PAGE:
Projects

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EvoEvo

Evolution is the major source of complexity on Earth, at the origin of all the species we can observe, interact with or breed. On a smaller scale, evolution is at the heart of the adaptation process for many species, in particular micro-organisms (e.g. bacteria, viruses…). Microbial evolution results in the emergence of the species itself, and it also contributes to the organisms’ adaptation to perturbations or environmental changes. These organisms are not only organised by evolution, they are also organised to evolve. The evoevo project will study this process of “evolution of evolution” and use this knowledge to develop new evolutionary approaches in information science. Our ultimate goal is to address open-ended problems, where the specifications are either unknown or too complicated to express, and to produce software able to operate in unpredictable, varying conditions.

EvoEvo is an Information and Communication Technologies initiative funded by the European Commission under FP7.

Partners:
  • INRIA Rhône-Alpes, France, (Guillaume Beslon, project leader)
  • Université Joseph Fourier, France (Dominique Schneider)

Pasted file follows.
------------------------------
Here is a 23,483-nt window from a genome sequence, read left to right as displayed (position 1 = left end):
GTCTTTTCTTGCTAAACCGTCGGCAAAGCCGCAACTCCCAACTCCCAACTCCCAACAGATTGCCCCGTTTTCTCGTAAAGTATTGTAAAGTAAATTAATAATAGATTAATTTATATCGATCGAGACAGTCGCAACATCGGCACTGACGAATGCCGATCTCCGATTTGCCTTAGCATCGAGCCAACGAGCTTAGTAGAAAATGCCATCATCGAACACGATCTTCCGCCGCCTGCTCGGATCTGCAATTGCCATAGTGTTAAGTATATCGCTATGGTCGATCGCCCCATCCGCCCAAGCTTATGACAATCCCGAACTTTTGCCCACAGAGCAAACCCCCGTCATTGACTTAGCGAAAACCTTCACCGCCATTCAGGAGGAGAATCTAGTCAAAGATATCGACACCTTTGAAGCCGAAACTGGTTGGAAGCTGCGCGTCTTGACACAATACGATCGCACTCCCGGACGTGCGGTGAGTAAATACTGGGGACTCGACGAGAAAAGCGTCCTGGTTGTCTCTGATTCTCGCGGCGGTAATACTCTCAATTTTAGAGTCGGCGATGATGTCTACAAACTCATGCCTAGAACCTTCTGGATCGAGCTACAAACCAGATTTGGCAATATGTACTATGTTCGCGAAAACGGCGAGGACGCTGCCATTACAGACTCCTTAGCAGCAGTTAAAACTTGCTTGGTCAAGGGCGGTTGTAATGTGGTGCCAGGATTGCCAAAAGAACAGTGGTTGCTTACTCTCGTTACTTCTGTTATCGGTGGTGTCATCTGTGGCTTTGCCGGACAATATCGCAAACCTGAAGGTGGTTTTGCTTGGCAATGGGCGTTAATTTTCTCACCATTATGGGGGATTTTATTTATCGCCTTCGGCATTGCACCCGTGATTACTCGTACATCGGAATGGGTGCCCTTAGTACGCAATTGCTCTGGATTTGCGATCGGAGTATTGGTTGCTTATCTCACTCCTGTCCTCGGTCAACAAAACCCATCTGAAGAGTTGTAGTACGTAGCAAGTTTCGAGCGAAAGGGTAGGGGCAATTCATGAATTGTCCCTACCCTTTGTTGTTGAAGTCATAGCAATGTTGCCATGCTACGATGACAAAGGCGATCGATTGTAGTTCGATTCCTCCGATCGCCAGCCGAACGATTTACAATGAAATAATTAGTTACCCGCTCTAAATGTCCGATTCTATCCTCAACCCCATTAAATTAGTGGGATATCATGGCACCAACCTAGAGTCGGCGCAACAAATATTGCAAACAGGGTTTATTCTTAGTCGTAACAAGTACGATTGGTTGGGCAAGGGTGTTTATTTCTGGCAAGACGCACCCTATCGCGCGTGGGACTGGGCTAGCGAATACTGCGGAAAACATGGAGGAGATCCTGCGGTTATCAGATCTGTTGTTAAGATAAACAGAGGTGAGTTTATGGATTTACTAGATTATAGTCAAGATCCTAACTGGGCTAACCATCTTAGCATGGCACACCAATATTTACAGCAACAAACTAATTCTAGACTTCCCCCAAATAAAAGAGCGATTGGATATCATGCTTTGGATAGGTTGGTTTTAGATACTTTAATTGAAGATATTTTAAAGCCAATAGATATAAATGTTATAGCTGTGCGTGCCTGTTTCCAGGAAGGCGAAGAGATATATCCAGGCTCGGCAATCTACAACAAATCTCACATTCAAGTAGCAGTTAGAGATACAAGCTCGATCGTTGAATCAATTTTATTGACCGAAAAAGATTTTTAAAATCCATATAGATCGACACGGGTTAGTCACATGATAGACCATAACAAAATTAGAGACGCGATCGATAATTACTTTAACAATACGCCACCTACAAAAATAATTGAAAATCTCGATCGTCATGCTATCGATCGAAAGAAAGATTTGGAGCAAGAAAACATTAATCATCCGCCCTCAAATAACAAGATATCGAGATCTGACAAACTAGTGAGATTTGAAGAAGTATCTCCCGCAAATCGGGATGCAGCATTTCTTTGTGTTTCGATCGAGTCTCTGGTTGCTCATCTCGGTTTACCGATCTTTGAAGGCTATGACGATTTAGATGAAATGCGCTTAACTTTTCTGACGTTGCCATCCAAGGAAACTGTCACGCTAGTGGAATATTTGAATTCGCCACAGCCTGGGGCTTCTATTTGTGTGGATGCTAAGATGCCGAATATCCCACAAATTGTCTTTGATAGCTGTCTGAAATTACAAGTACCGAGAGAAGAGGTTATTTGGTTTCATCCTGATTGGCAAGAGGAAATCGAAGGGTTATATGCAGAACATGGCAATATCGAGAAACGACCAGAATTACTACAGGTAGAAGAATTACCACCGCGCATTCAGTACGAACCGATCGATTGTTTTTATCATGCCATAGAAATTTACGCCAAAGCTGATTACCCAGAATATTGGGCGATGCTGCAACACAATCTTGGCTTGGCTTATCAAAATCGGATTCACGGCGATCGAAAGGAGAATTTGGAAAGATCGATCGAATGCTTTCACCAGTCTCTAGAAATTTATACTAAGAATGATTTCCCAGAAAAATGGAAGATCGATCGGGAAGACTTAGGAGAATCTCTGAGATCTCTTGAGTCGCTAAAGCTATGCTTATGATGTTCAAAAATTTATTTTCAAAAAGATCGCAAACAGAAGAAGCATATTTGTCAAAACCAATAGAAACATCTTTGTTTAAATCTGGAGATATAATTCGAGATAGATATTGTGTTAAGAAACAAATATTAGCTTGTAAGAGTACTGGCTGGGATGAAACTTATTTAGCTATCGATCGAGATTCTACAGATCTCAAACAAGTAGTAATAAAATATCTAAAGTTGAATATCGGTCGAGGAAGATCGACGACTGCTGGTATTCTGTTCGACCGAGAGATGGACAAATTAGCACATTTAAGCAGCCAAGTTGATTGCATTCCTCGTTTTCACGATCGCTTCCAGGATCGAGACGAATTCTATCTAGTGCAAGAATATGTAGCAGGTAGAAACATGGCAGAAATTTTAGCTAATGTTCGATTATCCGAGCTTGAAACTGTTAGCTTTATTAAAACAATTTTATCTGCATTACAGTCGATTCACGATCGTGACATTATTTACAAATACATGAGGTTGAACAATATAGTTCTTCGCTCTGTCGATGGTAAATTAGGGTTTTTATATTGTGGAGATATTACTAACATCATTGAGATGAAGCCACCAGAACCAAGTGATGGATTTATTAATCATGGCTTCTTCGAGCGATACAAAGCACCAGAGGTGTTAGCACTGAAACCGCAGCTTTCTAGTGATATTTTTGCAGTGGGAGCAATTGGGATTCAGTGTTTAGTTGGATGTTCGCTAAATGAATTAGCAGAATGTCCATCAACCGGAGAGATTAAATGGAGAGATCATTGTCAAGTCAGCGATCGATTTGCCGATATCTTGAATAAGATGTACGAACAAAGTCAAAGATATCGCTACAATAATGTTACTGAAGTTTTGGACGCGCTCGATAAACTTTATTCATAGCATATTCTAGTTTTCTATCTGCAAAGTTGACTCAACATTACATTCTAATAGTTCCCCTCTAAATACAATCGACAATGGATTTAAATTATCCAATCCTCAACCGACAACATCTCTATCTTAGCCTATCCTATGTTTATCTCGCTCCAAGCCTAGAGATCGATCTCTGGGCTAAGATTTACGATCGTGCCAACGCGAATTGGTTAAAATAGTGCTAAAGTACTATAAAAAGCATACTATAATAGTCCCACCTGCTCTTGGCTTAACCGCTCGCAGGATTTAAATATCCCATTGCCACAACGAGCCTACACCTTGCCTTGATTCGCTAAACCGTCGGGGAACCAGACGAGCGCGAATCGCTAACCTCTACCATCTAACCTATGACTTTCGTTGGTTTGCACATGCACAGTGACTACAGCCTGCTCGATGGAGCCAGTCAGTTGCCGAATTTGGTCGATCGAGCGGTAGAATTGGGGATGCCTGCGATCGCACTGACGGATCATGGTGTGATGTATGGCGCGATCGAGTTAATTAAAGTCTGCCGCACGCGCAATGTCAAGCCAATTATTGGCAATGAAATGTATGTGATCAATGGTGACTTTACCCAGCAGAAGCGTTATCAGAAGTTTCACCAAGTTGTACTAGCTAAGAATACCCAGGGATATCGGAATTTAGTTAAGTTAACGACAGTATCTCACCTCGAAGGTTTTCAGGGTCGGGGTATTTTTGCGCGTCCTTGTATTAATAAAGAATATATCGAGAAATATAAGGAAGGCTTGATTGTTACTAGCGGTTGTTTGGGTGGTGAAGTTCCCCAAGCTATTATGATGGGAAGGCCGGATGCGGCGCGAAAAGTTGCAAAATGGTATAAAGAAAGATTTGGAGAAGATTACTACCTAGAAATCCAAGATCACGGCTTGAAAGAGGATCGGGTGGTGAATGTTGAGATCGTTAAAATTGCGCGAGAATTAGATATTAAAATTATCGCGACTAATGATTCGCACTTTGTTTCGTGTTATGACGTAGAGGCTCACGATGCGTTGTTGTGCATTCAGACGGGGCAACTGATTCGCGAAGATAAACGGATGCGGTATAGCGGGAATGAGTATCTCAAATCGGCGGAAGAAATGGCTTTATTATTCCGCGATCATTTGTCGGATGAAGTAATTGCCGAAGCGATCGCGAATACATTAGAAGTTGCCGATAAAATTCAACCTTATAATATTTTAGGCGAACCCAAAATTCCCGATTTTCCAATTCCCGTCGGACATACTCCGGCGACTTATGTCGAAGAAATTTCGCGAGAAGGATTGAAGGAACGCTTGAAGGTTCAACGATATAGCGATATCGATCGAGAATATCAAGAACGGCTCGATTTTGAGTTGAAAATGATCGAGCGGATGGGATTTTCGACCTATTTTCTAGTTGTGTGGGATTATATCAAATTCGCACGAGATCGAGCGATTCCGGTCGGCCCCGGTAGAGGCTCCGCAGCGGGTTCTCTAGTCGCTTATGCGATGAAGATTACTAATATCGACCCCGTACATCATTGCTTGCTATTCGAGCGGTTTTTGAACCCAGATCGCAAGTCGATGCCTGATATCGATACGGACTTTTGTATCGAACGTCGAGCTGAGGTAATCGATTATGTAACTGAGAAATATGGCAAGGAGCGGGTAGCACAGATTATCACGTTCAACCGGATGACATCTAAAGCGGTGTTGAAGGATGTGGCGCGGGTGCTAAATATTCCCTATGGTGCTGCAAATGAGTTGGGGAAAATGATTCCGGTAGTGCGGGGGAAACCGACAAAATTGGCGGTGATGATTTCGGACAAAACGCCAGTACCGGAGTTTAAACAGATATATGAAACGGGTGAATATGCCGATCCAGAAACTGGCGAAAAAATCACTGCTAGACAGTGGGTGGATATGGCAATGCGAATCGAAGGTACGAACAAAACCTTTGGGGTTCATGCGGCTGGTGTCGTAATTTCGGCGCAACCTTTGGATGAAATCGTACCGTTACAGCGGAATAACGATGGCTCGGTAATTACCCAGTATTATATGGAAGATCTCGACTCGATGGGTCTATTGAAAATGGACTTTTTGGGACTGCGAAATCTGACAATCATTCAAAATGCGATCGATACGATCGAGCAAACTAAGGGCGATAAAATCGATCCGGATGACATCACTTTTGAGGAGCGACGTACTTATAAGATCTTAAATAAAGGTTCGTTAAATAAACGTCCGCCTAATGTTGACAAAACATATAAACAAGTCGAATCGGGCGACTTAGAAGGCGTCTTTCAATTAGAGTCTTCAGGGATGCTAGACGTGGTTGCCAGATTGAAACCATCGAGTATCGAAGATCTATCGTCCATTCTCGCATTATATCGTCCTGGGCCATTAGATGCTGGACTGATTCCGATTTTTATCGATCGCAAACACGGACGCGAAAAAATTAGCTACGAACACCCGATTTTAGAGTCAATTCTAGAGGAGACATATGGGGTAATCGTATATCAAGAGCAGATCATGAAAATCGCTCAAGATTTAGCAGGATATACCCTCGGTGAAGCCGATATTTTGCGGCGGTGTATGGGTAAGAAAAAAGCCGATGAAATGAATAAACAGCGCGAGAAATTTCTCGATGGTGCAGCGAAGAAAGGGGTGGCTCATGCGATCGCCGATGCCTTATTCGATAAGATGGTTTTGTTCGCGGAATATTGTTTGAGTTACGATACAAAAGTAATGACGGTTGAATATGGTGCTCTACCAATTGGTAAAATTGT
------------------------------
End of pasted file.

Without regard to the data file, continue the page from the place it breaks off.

• Utrecht University, Nederland (Paulien Hogeweg)
  • York University, UK (Susan Stepney)
  • CSIC, Spain (Santiago Elena)

Dopaciumcity

Dopamine modulation of calcium influx underlying synaptic plasticity

Synaptic plasticity is the main mechanism allowing storage of memories and underlies adaptive changes in behavior. As in the hippocampus, both LTP and LTD of the Medium Spiny Neurons (MSN), the projection neurons of the striatum, require elevation of intracellular calcium, but the role of calcium is more elusive in the MSN mostly due to the critical role of dopamine in plasticity. Understanding how the interactions between calcium dynamics and dopamine (via PKA) control synaptic plasticity requires a novel, data-driven modeling approach to study calcium dynamics. A tightly knit collaboration between electrophysiology, calcium imaging, calcium dynamics modeling can for the first time provide a unified understanding of mechanism underlying plasticity. The overall goal of this project is to predict the development of synaptic plasticity direction and magnitude from the stimulation parameters that control neuronal calcium dynamics.

Dopaciumcity is funded by a grant from the ANR-NSF-NIH Call for French-US Projects in Computational Neuroscience.
Partners:
  • George Mason University, Fairfax, VA, USA (Kim L. Blackwell, US project leader)
  • Collège de France, Paris, France (Laurent Venance, French project leader)
  • INRIA Rhône-Alpes, France, (H. Berry)

Ancestrome

Biology is an historical science. The living kingdom, as we know it, results from an evolutionary process that started more than 3 billion years ago. This history is key to our understanding of the organisms and their interactions with their environment. However, there exist more than one history in biology, that are often decoupled, depending on whether one is interested in species ecology, their phylogeny, that of their genomes ou that of the genes itself. Ancestrome aims at integrating several of these observation scales in a unique model.